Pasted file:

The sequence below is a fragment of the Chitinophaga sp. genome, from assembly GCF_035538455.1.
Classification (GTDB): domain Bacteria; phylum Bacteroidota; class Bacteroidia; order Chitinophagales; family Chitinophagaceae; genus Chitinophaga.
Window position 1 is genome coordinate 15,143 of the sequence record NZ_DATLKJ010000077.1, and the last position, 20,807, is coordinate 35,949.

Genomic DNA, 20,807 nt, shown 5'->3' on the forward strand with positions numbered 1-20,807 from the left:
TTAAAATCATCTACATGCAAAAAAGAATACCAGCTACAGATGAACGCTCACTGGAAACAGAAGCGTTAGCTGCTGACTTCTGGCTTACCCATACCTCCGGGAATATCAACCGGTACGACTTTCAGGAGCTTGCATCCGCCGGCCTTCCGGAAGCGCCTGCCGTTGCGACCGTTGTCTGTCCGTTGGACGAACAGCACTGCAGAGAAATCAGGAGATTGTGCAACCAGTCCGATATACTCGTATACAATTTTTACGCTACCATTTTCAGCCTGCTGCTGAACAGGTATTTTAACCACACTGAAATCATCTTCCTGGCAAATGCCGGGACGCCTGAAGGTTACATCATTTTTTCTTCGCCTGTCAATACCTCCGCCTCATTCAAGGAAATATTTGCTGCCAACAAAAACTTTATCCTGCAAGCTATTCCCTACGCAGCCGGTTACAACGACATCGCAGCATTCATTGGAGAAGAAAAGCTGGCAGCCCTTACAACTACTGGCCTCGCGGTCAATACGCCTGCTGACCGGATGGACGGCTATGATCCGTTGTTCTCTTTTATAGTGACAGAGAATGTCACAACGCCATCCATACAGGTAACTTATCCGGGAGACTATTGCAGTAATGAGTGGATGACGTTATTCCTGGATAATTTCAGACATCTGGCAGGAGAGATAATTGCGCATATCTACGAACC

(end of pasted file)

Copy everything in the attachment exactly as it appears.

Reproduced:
The sequence below is a fragment of the Chitinophaga sp. genome, from assembly GCF_035538455.1.
Classification (GTDB): domain Bacteria; phylum Bacteroidota; class Bacteroidia; order Chitinophagales; family Chitinophagaceae; genus Chitinophaga.
Window position 1 is genome coordinate 15,143 of the sequence record NZ_DATLKJ010000077.1, and the last position, 20,807, is coordinate 35,949.

Genomic DNA, 20,807 nt, shown 5'->3' on the forward strand with positions numbered 1-20,807 from the left:
TTAAAATCATCTACATGCAAAAAAGAATACCAGCTACAGATGAACGCTCACTGGAAACAGAAGCGTTAGCTGCTGACTTCTGGCTTACCCATACCTCCGGGAATATCAACCGGTACGACTTTCAGGAGCTTGCATCCGCCGGCCTTCCGGAAGCGCCTGCCGTTGCGACCGTTGTCTGTCCGTTGGACGAACAGCACTGCAGAGAAATCAGGAGATTGTGCAACCAGTCCGATATACTCGTATACAATTTTTACGCTACCATTTTCAGCCTGCTGCTGAACAGGTATTTTAACCACACTGAAATCATCTTCCTGGCAAATGCCGGGACGCCTGAAGGTTACATCATTTTTTCTTCGCCTGTCAATACCTCCGCCTCATTCAAGGAAATATTTGCTGCCAACAAAAACTTTATCCTGCAAGCTATTCCCTACGCAGCCGGTTACAACGACATCGCAGCATTCATTGGAGAAGAAAAGCTGGCAGCCCTTACAACTACTGGCCTCGCGGTCAATACGCCTGCTGACCGGATGGACGGCTATGATCCGTTGTTCTCTTTTATAGTGACAGAGAATGTCACAACGCCATCCATACAGGTAACTTATCCGGGAGACTATTGCAGTAATGAGTGGATGACGTTATTCCTGGATAATTTCAGACATCTGGCAGGAGAGATAATTGCGCATATCTACGAACC